The question for me is are the symbols DF used now truly redundant or have they just temporarily fallen out of fashion? In the event of another war or similar crisis, it'd be interesting to see if people spontaneously reach out to these time-hallowed images and motifs or if our contemporary Dion Fortunes (if any remain) are left evoking ancient British powers with no response at all from a public who no longer think, feel or imagine in this way. If the latter case wins out then that's definitely a victory for the Devil, who would be very pleased to render nugatory such a vivifying stream of national consciousness and spirituality. I'd like to think, however, that the former scenario represents the true state of things, despite current appearances. This sort of symbolism is definitely 'alive and kicking' for me, for instance, yet I also know that most people - on the surface, at least - do not respond to such things in the way I do.

Bruce Charlton said...

@WmJas "Dion Fortune was a good person and a genuine Christian. She was also a consistent and uncompromising opponent of all aspects of the sexual revolution."

The former almost always entails the latter; past as well as present.

@John - Well, I would regard the situation as I stated it; and that symbolism is now powerfully effective at the individual level - but only for certain individuals; and as a part of the Romantic Christianity of direct personal experience, rather than as a part of organised/ riual group-activity.

For me, that is the postwar challenge we face.

Sean fowler said...

to build-up the folk and racial soul of the British; by means of directed meditations of many people. Good magic.
Interesting to note that the complete opposite has occurred. A broken down folk and racial soul, by means of the directed meditations of a multitude. Been of the opinion that the greater proportion of the populace has been under a wicked spell for a very long time.

jana gatien said...

Maybe there is something else happening. We seem to be at a time when all collective-related identifications are dissolving. While previously, I've been of the opinion that one cannot transcend what one has not fully embodied. This would entail a knowledge and embracing of one's heritage, nation, history, etc. (That one's earthly identity must be embodied in order to transcend it ...) But now that folk identity is lost to most countries in the west. Indeed, I'm in Canada, where its sense of culture & nationhood was only ever non-descript & immature at best. My ancestry, for example, reaches back to Scotland, Ireland & Belgium, and I've never even been to those places. Now Canada is a leftist, godless nebula. Mush. Inverted and eating itself, being "nice" while ideological worms burrow the psyche, both the collective's and the individual's (as most are empire-groomed collectivist slaves mistaking themselves for free individuals).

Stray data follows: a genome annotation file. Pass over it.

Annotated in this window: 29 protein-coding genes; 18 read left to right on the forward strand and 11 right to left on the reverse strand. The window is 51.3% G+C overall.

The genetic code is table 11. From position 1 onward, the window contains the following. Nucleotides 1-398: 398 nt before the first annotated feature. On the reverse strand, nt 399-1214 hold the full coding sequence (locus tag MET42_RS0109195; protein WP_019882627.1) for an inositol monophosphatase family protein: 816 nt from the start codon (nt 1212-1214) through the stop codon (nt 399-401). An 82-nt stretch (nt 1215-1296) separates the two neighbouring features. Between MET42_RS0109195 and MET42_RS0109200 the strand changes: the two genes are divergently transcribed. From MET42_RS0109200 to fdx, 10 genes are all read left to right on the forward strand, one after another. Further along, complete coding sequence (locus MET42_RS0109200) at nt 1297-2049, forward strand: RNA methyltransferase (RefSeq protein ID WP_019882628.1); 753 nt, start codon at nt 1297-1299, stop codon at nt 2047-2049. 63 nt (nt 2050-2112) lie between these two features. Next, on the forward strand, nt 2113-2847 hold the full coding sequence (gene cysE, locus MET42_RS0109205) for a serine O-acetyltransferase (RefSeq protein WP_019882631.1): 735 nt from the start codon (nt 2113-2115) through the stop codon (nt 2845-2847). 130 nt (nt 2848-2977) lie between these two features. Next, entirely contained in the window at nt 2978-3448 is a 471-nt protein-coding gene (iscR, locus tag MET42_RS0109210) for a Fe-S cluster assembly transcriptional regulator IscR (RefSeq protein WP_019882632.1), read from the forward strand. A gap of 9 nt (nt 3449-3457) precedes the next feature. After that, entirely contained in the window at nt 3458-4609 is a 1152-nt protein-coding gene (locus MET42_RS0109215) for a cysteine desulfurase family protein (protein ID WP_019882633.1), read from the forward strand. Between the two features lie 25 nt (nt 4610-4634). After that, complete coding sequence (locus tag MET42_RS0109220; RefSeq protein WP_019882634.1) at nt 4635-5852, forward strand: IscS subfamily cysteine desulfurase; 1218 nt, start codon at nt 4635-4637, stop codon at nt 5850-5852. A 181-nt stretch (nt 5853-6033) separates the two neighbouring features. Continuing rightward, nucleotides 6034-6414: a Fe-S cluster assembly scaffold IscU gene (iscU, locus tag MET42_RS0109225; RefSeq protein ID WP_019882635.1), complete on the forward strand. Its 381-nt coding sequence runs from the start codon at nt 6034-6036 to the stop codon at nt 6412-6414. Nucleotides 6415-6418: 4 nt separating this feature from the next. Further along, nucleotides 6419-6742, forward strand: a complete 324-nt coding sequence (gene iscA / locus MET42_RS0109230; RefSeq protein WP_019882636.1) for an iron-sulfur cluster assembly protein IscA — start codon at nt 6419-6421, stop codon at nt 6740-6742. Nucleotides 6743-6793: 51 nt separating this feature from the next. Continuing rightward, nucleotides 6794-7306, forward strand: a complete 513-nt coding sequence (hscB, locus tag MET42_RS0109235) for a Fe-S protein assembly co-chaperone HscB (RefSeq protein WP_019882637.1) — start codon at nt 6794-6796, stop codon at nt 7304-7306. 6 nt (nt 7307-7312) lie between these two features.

I see the dissolution of earthly heritage-folk knowledge dissolving everywhere. Is it relevant to resurrect this heritage or is it only our spiritual heritage that we are, perhaps urgently, being called to focus on right now, in these final chapters? Are we to see the bigger picture and themes of the earthly story itself? Is it no longer relevant or timely to focus, perhaps sentimentally, on the stories of our tribe or geography?

Maybe I think this could be so because it lends relief from having no such legacy, no elders, no genuine historical accounts to depend on. Is this rootlessness in a sea of chaotic cul-de-sacs to be the final catalyst for those inclined to connect with Christ to transcend the world of death? Everything happening now must have a spiritual purpose. I'm not sure God would allow it if it didn't.